Amazon could be looking at a specific spot right in the center, on the border of Loudoun and Fairfax counties, near Washington Dulles Airport and the DC Metro, for its new headquarters.
It's also close to where Amazon is planning a 600,000-square-foot data-center campus as well as its new Herndon, Virginia Amazon Web Services office.
An article on a local news site in Arlington, Virginia, blew up overnight, and the site says the views came mostly from what appears to be an internal Amazon.com page.
In February, a local news site called ARLnow.com said it saw an unusual spike in traffic to an article from December titled "County Wins Top Environmental Award from US Green Building Council" explaining how Arlington County was the first in the US to be selected for an environmental award.
The site says the story saw a spike of about 6,000 pageviews, mostly referred from what it identified as an internal Amazon.com
ARLnow.com speculated that the page was linked closely with Amazon's search for the city for its second headquarters, dubbed HQ2, and that the traffic spike indicated Arlington was being considered seriously.
Amazon has drastically increased its lobbying efforts.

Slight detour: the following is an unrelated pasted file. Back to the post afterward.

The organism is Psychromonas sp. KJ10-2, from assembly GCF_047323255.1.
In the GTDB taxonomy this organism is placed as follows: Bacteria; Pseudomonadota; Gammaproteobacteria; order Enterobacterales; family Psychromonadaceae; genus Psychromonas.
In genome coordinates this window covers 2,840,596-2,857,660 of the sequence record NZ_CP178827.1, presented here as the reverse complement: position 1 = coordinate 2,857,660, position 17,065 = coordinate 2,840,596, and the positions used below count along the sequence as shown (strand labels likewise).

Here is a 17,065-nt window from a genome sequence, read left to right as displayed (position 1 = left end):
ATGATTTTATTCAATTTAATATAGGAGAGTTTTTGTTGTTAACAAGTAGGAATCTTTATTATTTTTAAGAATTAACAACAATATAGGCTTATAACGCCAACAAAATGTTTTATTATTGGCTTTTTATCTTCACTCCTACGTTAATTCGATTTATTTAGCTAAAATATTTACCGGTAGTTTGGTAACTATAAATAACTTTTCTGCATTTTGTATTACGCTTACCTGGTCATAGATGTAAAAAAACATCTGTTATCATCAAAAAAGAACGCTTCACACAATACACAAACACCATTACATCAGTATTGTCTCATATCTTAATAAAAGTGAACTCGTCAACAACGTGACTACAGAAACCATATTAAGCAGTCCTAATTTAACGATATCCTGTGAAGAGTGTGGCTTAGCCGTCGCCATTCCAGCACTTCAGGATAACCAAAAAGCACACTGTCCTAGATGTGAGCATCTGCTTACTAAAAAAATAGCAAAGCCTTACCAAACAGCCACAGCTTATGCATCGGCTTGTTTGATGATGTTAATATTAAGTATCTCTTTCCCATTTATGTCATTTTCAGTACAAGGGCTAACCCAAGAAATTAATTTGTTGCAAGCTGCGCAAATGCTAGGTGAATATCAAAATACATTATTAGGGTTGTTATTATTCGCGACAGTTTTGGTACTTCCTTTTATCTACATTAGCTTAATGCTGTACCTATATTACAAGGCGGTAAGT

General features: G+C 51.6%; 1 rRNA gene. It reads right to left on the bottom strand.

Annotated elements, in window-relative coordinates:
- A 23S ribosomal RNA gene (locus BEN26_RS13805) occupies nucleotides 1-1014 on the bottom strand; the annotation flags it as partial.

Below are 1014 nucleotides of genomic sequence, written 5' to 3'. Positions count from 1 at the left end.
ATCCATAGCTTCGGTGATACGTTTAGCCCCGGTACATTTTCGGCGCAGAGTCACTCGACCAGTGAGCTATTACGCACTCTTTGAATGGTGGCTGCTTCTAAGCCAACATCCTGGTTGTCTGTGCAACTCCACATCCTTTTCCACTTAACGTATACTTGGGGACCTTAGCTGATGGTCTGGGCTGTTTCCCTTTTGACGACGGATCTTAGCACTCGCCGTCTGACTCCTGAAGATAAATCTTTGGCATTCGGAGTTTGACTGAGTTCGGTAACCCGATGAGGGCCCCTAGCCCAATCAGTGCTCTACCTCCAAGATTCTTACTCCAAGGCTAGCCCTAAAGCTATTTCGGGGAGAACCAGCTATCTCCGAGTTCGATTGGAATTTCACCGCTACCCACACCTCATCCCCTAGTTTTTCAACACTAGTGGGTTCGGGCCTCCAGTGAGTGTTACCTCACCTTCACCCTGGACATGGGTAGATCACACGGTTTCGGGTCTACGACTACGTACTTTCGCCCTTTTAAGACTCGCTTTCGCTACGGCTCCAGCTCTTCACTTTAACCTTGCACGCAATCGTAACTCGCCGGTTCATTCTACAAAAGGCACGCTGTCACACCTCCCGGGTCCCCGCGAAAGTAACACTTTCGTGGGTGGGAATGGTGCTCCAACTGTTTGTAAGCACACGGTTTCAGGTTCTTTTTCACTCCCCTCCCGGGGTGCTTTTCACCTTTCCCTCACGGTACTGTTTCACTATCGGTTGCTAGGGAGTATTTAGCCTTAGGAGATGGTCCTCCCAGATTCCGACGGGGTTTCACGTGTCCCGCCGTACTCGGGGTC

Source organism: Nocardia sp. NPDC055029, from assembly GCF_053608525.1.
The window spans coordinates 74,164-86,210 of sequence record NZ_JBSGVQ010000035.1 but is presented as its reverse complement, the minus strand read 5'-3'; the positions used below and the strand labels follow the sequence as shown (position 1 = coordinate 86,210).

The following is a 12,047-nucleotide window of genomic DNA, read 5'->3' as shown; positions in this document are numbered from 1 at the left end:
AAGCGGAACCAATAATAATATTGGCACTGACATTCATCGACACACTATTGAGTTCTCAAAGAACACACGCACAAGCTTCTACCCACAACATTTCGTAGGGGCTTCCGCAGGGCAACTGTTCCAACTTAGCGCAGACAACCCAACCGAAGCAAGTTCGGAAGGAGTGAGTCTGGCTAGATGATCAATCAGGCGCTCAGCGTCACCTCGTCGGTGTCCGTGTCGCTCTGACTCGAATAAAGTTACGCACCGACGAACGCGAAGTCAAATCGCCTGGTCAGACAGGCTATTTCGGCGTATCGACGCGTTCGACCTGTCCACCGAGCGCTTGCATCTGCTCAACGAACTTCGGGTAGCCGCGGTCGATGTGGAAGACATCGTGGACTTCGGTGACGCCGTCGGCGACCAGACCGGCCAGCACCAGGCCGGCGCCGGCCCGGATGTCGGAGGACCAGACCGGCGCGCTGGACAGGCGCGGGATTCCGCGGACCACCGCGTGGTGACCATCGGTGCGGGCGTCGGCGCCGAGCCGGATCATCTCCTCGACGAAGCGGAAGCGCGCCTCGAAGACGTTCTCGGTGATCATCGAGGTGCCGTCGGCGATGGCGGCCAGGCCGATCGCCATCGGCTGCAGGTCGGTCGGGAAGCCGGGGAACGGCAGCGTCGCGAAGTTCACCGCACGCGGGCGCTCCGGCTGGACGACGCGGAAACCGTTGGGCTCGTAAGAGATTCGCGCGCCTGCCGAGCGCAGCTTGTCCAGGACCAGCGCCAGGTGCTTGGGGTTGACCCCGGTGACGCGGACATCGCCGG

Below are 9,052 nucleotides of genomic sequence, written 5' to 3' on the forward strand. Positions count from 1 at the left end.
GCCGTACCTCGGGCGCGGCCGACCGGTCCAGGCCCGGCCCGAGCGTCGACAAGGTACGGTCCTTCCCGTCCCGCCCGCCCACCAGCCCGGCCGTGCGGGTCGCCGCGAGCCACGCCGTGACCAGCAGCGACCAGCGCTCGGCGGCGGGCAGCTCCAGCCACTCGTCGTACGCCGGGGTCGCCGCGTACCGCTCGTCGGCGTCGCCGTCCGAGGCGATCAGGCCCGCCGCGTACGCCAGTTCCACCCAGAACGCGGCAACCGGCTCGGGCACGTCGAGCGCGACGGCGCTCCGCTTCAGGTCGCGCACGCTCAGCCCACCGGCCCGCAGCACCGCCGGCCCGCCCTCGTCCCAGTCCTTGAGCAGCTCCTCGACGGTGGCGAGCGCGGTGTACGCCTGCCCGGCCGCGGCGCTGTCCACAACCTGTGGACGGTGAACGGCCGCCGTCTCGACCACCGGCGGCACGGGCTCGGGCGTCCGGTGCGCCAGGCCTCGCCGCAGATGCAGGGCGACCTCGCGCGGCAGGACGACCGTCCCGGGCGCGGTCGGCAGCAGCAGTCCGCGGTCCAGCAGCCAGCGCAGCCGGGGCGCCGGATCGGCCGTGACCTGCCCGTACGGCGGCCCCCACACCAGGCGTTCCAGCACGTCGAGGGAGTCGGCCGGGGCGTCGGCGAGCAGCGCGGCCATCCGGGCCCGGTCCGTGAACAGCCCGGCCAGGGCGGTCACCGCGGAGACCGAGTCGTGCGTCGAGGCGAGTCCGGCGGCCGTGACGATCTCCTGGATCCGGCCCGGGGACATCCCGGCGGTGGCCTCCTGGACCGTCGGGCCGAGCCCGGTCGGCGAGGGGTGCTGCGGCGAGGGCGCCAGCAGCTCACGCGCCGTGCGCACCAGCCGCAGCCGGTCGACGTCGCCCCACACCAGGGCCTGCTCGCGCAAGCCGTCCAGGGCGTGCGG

Amazon has rapidly expanded its Washington lobbying efforts in the past five years, according to Bloomberg.
The company has increased its lobbying spending by more than 400% over that time. It has also widely expanded both the number of issues and the number of entities it lobbies, according to Bloomberg. To do this, it has nearly doubled the number of lobbyists it employs.
The company is reportedly fighting to be seen as a job creator rather than a job taker. It's working to have more influence in Washington as it expands and moves rapidly into areas like drone aviation, cloud computing, and grocery.
In 2015, Amazon hired Jay Carney — the former press secretary under President Barack Obama — to oversee corporate affairs, and he now oversees the Washington policy office, which opened in 2014.
These moves are also powerful signifiers of a desire to have more influence in Washington. One way Amazon could have more influence is by relocating some of its corporate operations in or near the city. It could do that with its HQ2 project, which promises to bring significant investment to the chosen area.
See the rest of the story at Business Insider
SEE ALSO: Amazon is making it harder and harder to quit Prime
|↑|19. Harvey Weinstein's estranged wife's fashion label took a major hit amid scandal — now it is trying to launch a comeback19:29[−]
- The fashion label of Harvey Weinstein's estranged wife is in jeopardy following accusations of sexual misconduct against Weinstein.
- Georgina Chapman is a co-founder of the fashion label Marchesa.
- Chapman's career at Marchesa is tightly tied to her husband's success. Stars of Weinstein-backed productions, including Renée Zellweger, Cate Blanchett, and Blake Lively, have worn Marchesa designs on the red carpet.
- Chapman and Marchesa kicked off an attempt at a comeback this month, with Scarlett Johansson wearing Marchesa to the Met Gala and Vogue publishing a sympathetic profile of the designer.